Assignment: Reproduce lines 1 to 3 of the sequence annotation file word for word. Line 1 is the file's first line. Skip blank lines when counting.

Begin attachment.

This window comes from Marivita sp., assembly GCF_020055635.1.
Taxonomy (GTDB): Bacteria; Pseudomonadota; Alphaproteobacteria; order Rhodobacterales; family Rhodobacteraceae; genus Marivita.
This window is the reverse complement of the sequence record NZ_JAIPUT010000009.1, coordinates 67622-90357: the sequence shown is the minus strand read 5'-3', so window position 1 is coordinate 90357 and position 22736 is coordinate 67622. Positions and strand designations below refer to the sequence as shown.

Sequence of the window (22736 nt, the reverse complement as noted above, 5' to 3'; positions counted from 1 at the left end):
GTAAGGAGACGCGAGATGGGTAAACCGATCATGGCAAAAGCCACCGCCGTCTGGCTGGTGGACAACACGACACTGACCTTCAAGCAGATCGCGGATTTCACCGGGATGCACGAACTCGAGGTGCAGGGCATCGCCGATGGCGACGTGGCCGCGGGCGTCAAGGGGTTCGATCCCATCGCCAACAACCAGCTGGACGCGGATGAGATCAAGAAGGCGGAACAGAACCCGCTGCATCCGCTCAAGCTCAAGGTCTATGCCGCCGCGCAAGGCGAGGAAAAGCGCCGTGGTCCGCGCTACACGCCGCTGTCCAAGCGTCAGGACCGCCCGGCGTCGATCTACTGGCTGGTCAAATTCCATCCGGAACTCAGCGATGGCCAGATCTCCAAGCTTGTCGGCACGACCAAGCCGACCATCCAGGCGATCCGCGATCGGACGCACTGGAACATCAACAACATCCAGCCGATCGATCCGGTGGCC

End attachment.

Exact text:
This window comes from Marivita sp., assembly GCF_020055635.1.
Taxonomy (GTDB): Bacteria; Pseudomonadota; Alphaproteobacteria; order Rhodobacterales; family Rhodobacteraceae; genus Marivita.
This window is the reverse complement of the sequence record NZ_JAIPUT010000009.1, coordinates 67622-90357: the sequence shown is the minus strand read 5'-3', so window position 1 is coordinate 90357 and position 22736 is coordinate 67622. Positions and strand designations below refer to the sequence as shown.